Tuesday, July 25, 2023

Album Review: Rancid - Tomorrow Never Comes

Tomorrow Never Comes
**** out of *****

Tim Armstrong gruffly sings on the prophetic "Live Forever" the phrases "Get to the show/Do what we know/Get yourself ready" and that can easily apply to Rancid's recording career as well. 

On their tenth studio album the Bay Area based punks deliver yet another stout full length, at this point it is hard to argue against Rancid as one of the most consistently great punk outfits of all-time. Perhaps it is because they truly never veered from their early style, but the group has yet to release a clunker and that successful run continues with Tomorrow Never Comes.

Another key to their sustained success is their partnership with Brett Gurewitz (Bad Religion) who has been working with the band for decades and the sound on this album is magnanimous. Vibrating from the opening notes of the title track, Rancid picks up where right they left off, or really have never left.  

All of these songs seem to flow out naturally for the band. Frantic efforts like "Magnificent Rogue" give guitarist/vocalist Lars Fredrickson room to shine while Matt Freeman's bad ass bass rumbles throughout "One Way Ticket" and Branden Steinekert's drums pummel and pull "Hellbound Train" along. 

The most interesting development is a mini suite of songs loosely tied together by themes of storms, water, America, murder, pirating and an overall sea shanty influence as each of "Mud, Blood, & Gold", "Devil In Disguise", "New American", and "The Bloody & Violent History" are next to each other early on the album, playing as a connected vibe. The thematic linking is a nice touch as the band flashes The Who and Dropkick Murphy's (perhaps from their multiple "From Boston to Berkeley" tours) like influences throughout this short run of songs that could be developed into other mediums. 

The group never gets too artsy though as the hardcore punk of the brief bashing "Don't Make Me Do It" slams home and the galloping guitars and bass on "It's a Road To Righteousness" are classic Rancid. Gang vocals shout out for the fierce "Drop Dead Inn" while siren like guitars color "Prisoners Song" as Freeman's bass insanity and feedback destroy "Eddie The Butcher" in a good way. The album wraps with the heavy metal slamming intro that devolves into sweet sounding verses about unity on "Hear Us Out" and another festival ready, gang chorus banger "When The Smoke Clears" wrapping up the short but blistering record.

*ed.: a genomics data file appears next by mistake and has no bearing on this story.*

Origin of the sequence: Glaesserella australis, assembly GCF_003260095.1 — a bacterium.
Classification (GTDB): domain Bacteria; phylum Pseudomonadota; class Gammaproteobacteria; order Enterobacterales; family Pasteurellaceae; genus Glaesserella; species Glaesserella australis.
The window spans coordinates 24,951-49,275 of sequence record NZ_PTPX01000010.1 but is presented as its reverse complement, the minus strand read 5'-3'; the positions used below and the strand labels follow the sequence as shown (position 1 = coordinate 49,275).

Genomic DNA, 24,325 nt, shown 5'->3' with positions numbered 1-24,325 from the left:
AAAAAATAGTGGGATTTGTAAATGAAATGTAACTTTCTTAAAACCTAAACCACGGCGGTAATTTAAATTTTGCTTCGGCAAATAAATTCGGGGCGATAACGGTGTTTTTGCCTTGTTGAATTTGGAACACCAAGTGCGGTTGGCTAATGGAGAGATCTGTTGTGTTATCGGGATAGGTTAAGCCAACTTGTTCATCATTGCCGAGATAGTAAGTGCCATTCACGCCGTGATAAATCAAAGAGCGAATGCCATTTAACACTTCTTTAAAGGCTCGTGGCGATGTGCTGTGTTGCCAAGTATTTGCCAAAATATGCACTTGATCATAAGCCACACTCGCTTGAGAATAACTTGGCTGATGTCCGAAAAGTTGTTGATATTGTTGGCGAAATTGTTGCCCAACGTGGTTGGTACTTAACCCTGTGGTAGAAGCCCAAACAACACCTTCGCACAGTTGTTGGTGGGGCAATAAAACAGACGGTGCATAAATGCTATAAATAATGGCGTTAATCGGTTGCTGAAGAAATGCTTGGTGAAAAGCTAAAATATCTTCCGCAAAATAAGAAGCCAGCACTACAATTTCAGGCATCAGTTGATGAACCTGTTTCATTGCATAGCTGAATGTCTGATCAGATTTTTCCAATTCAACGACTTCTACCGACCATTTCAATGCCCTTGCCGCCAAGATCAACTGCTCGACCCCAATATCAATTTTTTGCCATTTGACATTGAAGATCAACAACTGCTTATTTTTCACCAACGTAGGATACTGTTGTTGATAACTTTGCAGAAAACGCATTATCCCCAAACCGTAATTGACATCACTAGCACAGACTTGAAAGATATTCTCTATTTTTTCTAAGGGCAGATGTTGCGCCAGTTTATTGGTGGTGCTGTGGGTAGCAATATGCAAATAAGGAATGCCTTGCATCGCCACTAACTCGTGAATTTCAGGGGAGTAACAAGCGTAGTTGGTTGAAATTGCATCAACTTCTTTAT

The fact that band keeps delivering top notch punk rock allows new generations to discover the genre and dive even deeper into Rancid's influences and the bands increasingly own impressive back catalog. Tomorrow Never Comes might not be the best Rancid album, but it also isn't their worst, as Rancid don't have a bad album. 

It really hit me when I covered the band's underrated 8th album...Honor Is All We Know back in 2014 that this group is shockingly consistent and while everyone may have their personal favorite (tough to top ....And Out Come The Wolves in our book) it is hard to hate on any of their strong releases. 

Support the artists, buy the album, and peep some video below:

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